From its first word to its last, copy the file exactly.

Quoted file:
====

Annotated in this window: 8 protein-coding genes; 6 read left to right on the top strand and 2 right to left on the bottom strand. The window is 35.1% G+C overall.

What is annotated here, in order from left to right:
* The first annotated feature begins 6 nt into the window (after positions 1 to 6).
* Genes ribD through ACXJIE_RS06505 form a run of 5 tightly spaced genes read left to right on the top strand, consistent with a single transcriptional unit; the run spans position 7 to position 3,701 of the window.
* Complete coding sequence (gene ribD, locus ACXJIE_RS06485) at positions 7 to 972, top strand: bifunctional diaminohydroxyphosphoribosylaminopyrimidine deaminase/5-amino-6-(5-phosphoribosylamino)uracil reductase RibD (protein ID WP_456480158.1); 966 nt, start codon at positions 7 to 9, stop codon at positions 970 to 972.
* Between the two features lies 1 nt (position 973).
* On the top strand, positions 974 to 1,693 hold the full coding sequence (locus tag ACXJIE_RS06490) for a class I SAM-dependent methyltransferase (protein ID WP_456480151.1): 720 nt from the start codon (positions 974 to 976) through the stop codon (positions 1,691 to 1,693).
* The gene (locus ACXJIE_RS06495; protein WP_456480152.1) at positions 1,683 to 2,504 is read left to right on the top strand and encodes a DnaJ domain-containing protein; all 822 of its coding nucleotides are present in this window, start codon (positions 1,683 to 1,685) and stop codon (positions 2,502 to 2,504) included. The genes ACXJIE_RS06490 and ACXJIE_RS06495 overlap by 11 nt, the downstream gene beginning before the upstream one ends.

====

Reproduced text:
Annotated in this window: 8 protein-coding genes; 6 read left to right on the top strand and 2 right to left on the bottom strand. The window is 35.1% G+C overall.

What is annotated here, in order from left to right:
* The first annotated feature begins 6 nt into the window (after positions 1 to 6).
* Genes ribD through ACXJIE_RS06505 form a run of 5 tightly spaced genes read left to right on the top strand, consistent with a single transcriptional unit; the run spans position 7 to position 3,701 of the window.
* Complete coding sequence (gene ribD, locus ACXJIE_RS06485) at positions 7 to 972, top strand: bifunctional diaminohydroxyphosphoribosylaminopyrimidine deaminase/5-amino-6-(5-phosphoribosylamino)uracil reductase RibD (protein ID WP_456480158.1); 966 nt, start codon at positions 7 to 9, stop codon at positions 970 to 972.
* Between the two features lies 1 nt (position 973).
* On the top strand, positions 974 to 1,693 hold the full coding sequence (locus tag ACXJIE_RS06490) for a class I SAM-dependent methyltransferase (protein ID WP_456480151.1): 720 nt from the start codon (positions 974 to 976) through the stop codon (positions 1,691 to 1,693).
* The gene (locus ACXJIE_RS06495; protein WP_456480152.1) at positions 1,683 to 2,504 is read left to right on the top strand and encodes a DnaJ domain-containing protein; all 822 of its coding nucleotides are present in this window, start codon (positions 1,683 to 1,685) and stop codon (positions 2,502 to 2,504) included. The genes ACXJIE_RS06490 and ACXJIE_RS06495 overlap by 11 nt, the downstream gene beginning before the upstream one ends.